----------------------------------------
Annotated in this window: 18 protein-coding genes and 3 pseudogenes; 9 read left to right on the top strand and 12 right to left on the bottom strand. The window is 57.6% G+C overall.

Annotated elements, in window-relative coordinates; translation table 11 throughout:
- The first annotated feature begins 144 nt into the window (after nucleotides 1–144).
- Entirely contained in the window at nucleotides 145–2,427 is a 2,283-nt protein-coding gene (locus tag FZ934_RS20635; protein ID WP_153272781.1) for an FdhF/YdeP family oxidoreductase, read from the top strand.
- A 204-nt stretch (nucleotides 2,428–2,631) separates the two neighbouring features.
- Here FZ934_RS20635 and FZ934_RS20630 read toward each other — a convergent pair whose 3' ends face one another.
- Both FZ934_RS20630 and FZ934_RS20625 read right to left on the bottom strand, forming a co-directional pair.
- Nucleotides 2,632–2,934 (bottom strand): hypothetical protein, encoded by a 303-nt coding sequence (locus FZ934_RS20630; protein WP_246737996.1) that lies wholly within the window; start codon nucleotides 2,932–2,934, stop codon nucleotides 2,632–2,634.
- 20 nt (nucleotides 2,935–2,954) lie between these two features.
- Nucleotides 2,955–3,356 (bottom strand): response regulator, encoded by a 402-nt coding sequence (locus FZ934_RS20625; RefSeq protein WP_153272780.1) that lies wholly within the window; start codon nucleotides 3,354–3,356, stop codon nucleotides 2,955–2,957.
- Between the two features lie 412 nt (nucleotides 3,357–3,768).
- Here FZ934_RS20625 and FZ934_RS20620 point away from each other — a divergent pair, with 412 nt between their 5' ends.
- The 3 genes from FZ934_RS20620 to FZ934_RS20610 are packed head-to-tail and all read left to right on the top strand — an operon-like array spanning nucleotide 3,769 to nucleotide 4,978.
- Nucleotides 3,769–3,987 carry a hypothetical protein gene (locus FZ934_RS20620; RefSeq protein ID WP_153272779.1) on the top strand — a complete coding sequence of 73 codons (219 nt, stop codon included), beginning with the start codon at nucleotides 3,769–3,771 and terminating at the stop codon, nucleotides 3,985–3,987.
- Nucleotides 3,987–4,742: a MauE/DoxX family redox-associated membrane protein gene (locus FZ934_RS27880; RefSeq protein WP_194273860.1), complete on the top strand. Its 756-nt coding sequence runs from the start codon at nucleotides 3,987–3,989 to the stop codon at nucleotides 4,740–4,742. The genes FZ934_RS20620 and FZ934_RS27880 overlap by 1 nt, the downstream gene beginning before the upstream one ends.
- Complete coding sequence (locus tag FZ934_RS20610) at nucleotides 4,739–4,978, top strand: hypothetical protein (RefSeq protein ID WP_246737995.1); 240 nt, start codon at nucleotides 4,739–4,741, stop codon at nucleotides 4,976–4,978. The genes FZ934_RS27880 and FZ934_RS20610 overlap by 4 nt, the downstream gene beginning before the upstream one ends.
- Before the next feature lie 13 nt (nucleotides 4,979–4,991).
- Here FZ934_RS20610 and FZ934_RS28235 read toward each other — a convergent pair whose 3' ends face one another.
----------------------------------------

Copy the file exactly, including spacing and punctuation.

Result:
Annotated in this window: 18 protein-coding genes and 3 pseudogenes; 9 read left to right on the top strand and 12 right to left on the bottom strand. The window is 57.6% G+C overall.

Annotated elements, in window-relative coordinates; translation table 11 throughout:
- The first annotated feature begins 144 nt into the window (after nucleotides 1–144).
- Entirely contained in the window at nucleotides 145–2,427 is a 2,283-nt protein-coding gene (locus tag FZ934_RS20635; protein ID WP_153272781.1) for an FdhF/YdeP family oxidoreductase, read from the top strand.
- A 204-nt stretch (nucleotides 2,428–2,631) separates the two neighbouring features.
- Here FZ934_RS20635 and FZ934_RS20630 read toward each other — a convergent pair whose 3' ends face one another.
- Both FZ934_RS20630 and FZ934_RS20625 read right to left on the bottom strand, forming a co-directional pair.
- Nucleotides 2,632–2,934 (bottom strand): hypothetical protein, encoded by a 303-nt coding sequence (locus FZ934_RS20630; protein WP_246737996.1) that lies wholly within the window; start codon nucleotides 2,932–2,934, stop codon nucleotides 2,632–2,634.
- 20 nt (nucleotides 2,935–2,954) lie between these two features.
- Nucleotides 2,955–3,356 (bottom strand): response regulator, encoded by a 402-nt coding sequence (locus FZ934_RS20625; RefSeq protein WP_153272780.1) that lies wholly within the window; start codon nucleotides 3,354–3,356, stop codon nucleotides 2,955–2,957.
- Between the two features lie 412 nt (nucleotides 3,357–3,768).
- Here FZ934_RS20625 and FZ934_RS20620 point away from each other — a divergent pair, with 412 nt between their 5' ends.
- The 3 genes from FZ934_RS20620 to FZ934_RS20610 are packed head-to-tail and all read left to right on the top strand — an operon-like array spanning nucleotide 3,769 to nucleotide 4,978.
- Nucleotides 3,769–3,987 carry a hypothetical protein gene (locus FZ934_RS20620; RefSeq protein ID WP_153272779.1) on the top strand — a complete coding sequence of 73 codons (219 nt, stop codon included), beginning with the start codon at nucleotides 3,769–3,771 and terminating at the stop codon, nucleotides 3,985–3,987.
- Nucleotides 3,987–4,742: a MauE/DoxX family redox-associated membrane protein gene (locus FZ934_RS27880; RefSeq protein WP_194273860.1), complete on the top strand. Its 756-nt coding sequence runs from the start codon at nucleotides 3,987–3,989 to the stop codon at nucleotides 4,740–4,742. The genes FZ934_RS20620 and FZ934_RS27880 overlap by 1 nt, the downstream gene beginning before the upstream one ends.
- Complete coding sequence (locus tag FZ934_RS20610) at nucleotides 4,739–4,978, top strand: hypothetical protein (RefSeq protein ID WP_246737995.1); 240 nt, start codon at nucleotides 4,739–4,741, stop codon at nucleotides 4,976–4,978. The genes FZ934_RS27880 and FZ934_RS20610 overlap by 4 nt, the downstream gene beginning before the upstream one ends.
- Before the next feature lie 13 nt (nucleotides 4,979–4,991).
- Here FZ934_RS20610 and FZ934_RS28235 read toward each other — a convergent pair whose 3' ends face one another.